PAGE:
Flickr photos by  AKZOphoto

Memo to anyone currently in contract to buy or sell NYC real estate: Mortgage lenders, concerned over potential damage to apartments and apartment buildings in NYC, are requiring that property--particularly the building itself--be re-inspected before deals can proceed post-Sandy.

Anything in the building that could be a danger to health or safety must be corrected, even if it's not in the control of the seller, Jeffrey Appel, a mortgage banker at Citibank tells BrickUnderground.  

So far, he said, the requirement had not presented much of an issue for his clients.

"In my pipeline of business, which is mostly focused on Manhattan, I've had perhaps 20 to 30 reinspections in the past week," he says. "It delays closings by a few days or a week, but so far, we haven't had any deals affected."

We checked in with a closing attorney as well.  

"All of the major banks that I see are having reinspections done," says real estate attorney Adam Stone of Regosin, Edwards, Stone & Feder.

So what happens to your deposit if the building flunks the inspection, the seller is unable to fix the problem, and the bank pulls your financing?

There are two scenarios under you could keep your deposit, says Stone.

The first depends on whether you negotiated a 'funding contingency' into your contract, which provides that if the lender refuses to fund the mortgage for any reason not having to do with the buyer, the buyer is entitled to keep their deposit, says Stone.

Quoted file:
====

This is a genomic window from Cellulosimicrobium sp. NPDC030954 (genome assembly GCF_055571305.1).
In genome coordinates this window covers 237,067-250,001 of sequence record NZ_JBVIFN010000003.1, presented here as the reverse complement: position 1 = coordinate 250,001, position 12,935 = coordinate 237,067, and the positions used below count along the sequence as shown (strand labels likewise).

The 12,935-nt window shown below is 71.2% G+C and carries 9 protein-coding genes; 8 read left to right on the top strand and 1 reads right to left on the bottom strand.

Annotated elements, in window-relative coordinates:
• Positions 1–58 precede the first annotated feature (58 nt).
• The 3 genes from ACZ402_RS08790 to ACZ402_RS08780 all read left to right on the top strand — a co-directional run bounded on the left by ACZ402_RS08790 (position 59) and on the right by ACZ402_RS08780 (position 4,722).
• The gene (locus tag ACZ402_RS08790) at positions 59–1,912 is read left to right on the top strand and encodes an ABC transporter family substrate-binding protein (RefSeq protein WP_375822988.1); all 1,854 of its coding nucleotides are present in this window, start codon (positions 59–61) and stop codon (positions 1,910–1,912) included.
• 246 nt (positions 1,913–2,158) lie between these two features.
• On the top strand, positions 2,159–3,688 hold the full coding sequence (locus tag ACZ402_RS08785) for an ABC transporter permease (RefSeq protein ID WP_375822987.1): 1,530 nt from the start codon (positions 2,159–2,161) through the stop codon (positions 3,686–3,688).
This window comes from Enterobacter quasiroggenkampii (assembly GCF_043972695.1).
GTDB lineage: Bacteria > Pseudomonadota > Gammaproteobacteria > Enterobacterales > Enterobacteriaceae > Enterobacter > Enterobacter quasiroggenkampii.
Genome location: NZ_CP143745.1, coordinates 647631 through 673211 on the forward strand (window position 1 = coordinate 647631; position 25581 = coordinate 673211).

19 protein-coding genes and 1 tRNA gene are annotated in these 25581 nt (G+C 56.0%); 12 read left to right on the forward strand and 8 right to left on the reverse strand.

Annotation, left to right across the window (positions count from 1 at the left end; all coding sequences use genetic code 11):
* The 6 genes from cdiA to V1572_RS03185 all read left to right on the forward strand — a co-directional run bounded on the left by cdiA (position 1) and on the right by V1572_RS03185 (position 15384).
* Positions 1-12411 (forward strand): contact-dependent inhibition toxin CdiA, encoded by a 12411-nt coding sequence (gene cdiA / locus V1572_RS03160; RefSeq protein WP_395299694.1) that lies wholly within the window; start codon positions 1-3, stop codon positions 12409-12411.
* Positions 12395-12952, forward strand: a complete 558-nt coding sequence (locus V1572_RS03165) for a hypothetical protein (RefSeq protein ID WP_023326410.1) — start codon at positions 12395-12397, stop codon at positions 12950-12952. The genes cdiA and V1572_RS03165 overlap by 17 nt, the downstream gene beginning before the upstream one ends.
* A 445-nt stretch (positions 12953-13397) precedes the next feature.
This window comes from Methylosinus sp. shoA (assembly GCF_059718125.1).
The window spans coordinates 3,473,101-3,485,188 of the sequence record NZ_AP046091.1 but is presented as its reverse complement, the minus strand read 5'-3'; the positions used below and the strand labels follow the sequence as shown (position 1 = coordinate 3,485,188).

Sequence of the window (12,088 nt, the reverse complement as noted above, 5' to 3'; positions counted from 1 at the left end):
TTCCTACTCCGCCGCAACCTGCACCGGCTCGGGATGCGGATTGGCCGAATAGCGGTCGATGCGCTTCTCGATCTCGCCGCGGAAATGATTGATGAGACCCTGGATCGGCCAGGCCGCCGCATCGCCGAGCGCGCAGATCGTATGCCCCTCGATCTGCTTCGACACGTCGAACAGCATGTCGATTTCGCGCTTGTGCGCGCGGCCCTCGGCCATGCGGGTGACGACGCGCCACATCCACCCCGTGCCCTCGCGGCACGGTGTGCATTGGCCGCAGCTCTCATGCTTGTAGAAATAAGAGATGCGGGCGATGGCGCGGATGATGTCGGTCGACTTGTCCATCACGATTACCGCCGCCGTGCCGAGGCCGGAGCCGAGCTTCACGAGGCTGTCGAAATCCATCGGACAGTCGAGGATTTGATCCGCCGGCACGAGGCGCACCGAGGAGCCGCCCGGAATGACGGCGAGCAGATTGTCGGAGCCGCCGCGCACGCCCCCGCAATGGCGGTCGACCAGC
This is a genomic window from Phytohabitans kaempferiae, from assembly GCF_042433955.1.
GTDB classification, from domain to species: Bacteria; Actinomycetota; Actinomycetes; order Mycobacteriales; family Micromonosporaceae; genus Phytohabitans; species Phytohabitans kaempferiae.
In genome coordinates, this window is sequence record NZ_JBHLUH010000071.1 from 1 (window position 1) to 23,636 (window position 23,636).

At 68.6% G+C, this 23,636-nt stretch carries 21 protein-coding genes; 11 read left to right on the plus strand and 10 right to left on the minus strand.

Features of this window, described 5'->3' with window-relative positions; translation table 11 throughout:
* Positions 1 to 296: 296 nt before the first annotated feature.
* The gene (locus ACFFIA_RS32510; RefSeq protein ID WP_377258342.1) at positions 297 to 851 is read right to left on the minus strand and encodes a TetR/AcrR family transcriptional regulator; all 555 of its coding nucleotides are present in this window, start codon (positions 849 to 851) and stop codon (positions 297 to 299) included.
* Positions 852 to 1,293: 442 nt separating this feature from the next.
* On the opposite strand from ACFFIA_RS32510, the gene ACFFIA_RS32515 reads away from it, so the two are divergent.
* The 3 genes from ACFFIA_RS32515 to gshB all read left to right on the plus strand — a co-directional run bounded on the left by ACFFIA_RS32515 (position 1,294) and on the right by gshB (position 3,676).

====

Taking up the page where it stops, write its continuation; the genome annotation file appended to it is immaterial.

In the second deposit-return scenario, most standard sales contracts contain a "Risk of Loss" provision that gives buyers the right to cancel the contract under certain circumstances including being unable to access the apartment, says Stone. The exact details vary according to whether you're dealing with a co-op or condo, and whether the provision was changed during contract negotiations, he says.

Brokers are already murmurring that it's likely that some buyers in contract for units in damaged buildings may hightail it out with their deposits or reopen price negotiations.

But not all buyers will.

Stone said a client of his was supposed to close last week on a condo at 88 Greenwich, a 38-story, 450-unit luxury building which has been declared uninhabitable while it undergoes a major cleanup that, according to CurbedNY, may take anywhere from one to four months.

Stone's client didn't flinch, and the reinspection report has yet to be issued. For now, all systems are go.

"He still wants the apartment and is willing to wait until [the cleanup] gets done," says Stone. 

Related:

Notes from a real-estate refugee: A displaced downtowner offers his two cents, to management and residents alike

What now? A post-Sandy guide to your rights as a refugee renter or owner

Sandy has New Yorkers rethinking/restrategizing on waterfront properties

Yes, you are still nuts to buy without a mortgage contingency

 

 

 

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